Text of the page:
How are you doing at this time of ‘Business as unusual’?
I know I feel proud to be human, united in upheaval and I am astounded as people reveal themselves to be highly creative in crisis.
Very recently I was listening to a leader’s fascinating podcast series to his faith community, about restoring the principle and the power of taking a planned and carefully prescribed break.
This was originally practised by the Jews. Every week, every year and every generation.
It is not a lifestyle we have generally respected or desired, as over the last fifty years, our 24/7 connected and shrinking world of ever increasing opportunities shouts for more and more of our fragmented attention.
Sabbath stands for a principle of spirit, soul and bodily health and a balanced rhythm of life.
The Ancient Hebrews called this restful periodic practice their weekly Sabbath; their seasonal holidays were regular festivals and one whole year of rest in every 50 years, their Jubilee Year. At Jubilee, the land was allowed to lie fallow and its herds spared every demand. Everyone regrouped, refocussed and refreshed themself for the next episode in life. Bonded servants were given a contractual get out clause when their contracts could be renewed or cancelled – whatever the slave chose for themselves. And all debts were cancelled. All market value of real estate was always defined by the proportion of years of the fifty year term remaining until Jubilee.
Let me underline the implications. Jewish real estate value devalued in the run up to Jubilee. The present owner of any purchased land knew they would be obliged to return it to its original owner in that year. Therefore, all estate was assessed in terms of the number of harvests remaining within the time frame. Following the Jubilee, the land was reclaimed. Its value increased to full capacity, having respected and recalibrated againt this standard of refreshment.
What does this say?
That we all need a reset button.
We need to eat, sleep, pray, rest, recreate periodically, as does the land, the sea and the atmosphere. (You only need to consider the recent changes in the colour of the Adriatic as Italy observed its national lockdown to see how much nature loves a rest).
Think about this time as a Jubilee gift. Of being given back a fully calibrated resource of imagination, family, new appreciation of silence, birdlife, simple food and necessities (I won’t mention it!)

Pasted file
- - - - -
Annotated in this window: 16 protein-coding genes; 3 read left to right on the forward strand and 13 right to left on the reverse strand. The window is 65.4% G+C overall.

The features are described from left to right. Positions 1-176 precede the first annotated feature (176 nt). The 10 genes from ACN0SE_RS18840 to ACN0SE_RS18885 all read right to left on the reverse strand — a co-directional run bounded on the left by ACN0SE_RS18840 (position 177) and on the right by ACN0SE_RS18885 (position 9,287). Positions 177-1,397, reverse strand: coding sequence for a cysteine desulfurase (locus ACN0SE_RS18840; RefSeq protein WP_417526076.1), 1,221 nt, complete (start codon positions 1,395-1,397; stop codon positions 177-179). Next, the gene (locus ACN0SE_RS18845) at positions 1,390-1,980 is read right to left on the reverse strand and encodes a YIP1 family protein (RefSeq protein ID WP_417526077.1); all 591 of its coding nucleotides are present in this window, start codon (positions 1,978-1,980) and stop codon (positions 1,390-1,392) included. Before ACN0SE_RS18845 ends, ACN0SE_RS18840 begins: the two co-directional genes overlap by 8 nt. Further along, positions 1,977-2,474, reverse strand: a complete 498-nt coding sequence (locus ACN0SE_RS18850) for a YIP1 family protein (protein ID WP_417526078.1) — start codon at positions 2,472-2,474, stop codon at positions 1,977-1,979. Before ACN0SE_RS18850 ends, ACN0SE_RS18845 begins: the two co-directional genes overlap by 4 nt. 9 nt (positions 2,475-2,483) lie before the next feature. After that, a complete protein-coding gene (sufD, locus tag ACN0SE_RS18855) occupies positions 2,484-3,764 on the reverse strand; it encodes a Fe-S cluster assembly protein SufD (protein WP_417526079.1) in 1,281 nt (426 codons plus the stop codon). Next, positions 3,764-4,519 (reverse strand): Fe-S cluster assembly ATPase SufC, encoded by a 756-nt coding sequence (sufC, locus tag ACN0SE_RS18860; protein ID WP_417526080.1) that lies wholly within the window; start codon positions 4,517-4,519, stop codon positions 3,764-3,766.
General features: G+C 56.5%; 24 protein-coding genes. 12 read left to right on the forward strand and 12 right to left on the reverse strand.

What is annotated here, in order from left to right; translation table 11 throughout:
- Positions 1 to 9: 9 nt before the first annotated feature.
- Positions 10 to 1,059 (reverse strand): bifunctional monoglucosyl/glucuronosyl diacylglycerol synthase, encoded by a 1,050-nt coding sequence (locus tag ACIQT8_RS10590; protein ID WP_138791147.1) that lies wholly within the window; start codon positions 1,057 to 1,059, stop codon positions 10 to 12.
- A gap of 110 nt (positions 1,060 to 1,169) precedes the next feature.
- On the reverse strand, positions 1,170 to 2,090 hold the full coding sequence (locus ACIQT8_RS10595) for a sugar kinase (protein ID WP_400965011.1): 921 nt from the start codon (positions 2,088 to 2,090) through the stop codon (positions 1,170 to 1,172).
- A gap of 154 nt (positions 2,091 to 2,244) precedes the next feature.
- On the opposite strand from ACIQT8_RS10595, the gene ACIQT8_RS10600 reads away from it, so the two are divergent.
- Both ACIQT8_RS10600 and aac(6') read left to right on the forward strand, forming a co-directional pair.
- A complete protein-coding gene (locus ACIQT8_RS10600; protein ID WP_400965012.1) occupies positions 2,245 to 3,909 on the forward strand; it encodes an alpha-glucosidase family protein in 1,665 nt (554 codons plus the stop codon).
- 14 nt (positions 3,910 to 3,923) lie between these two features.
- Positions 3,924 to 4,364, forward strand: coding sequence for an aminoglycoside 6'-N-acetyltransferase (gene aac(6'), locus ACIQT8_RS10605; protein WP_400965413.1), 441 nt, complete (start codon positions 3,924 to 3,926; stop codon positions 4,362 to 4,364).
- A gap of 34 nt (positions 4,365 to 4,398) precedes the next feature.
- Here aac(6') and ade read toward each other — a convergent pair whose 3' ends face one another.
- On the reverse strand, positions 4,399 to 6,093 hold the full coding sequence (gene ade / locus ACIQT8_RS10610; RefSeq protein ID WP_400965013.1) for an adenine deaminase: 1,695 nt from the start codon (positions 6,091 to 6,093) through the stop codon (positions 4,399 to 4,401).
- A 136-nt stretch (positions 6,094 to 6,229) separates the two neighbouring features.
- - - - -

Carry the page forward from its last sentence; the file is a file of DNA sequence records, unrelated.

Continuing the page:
Sabbath warns us about the deterioration of our capacity to be fruitful over time without the regular rythm of rest.
Was it really as long ago as 9/11 when we all stopped and hugged our parents or children extra-tightly? Should it take tragedy to make us still our souls? If tragedy can achieve all this, how much more could thoughtfully scheduled creative restorative time to play enrich our lives? They say that the happiest people in life are those that spend money to gain time, not those who spend time to gain money.
We are going to have a taste of just that kind of happiness.
How long a period of time has it been since your Jubilee?
Yet for some of us, this is not our Jubilee.
The tightening grip of the COVID-19 pandemic has such an intrusive societal impact on every corner of the globe and every pillar of society. We can all think of someone whose wedding plan is compromised, a couple whose fertility treatment is withdrawn or an over-dependence on retail therapy thoroughly exposed. Whilst there may be devastating consequences and broken hearts, there will be restorative opportuniities for us to exercise compassion, generosity and patience.
Some are serving their hearts out and for that I am in awe. May there be energy in abundance now for you. I hope we will remember and honour you when you need to rest later. Whatever this crisis means for you, be encouraged, tap into a new pace of decision-making, embrace the power of compromise and discover that necessity really is the mother of invention.
I was so humbled last night, to join with local neighbours in solidarity and appreciation, whilst there was national footage screened into every home, of this outburst of doorstep clapping. Such a solemn and joyful moment of praise and thanks was captured for our NHS workers who have been thrown into a risky maelstrom of contingency planning and personal sacrifice with very personal and potentially long-term impacts.
Even with the chaos and discomfort of this change on the domestic front right up to the governmental COBRA responses, I feel moved to be alive at this time of explosive creativity, humour and grit.
I think we are currently having our Jubilee, our generational Sabbath.
It has been forced upon us, its very uncomfortable and yet liberating.
It will fully replenish the value of this most valuable real estate, our very hearts with love.
Find me at gillbentham.com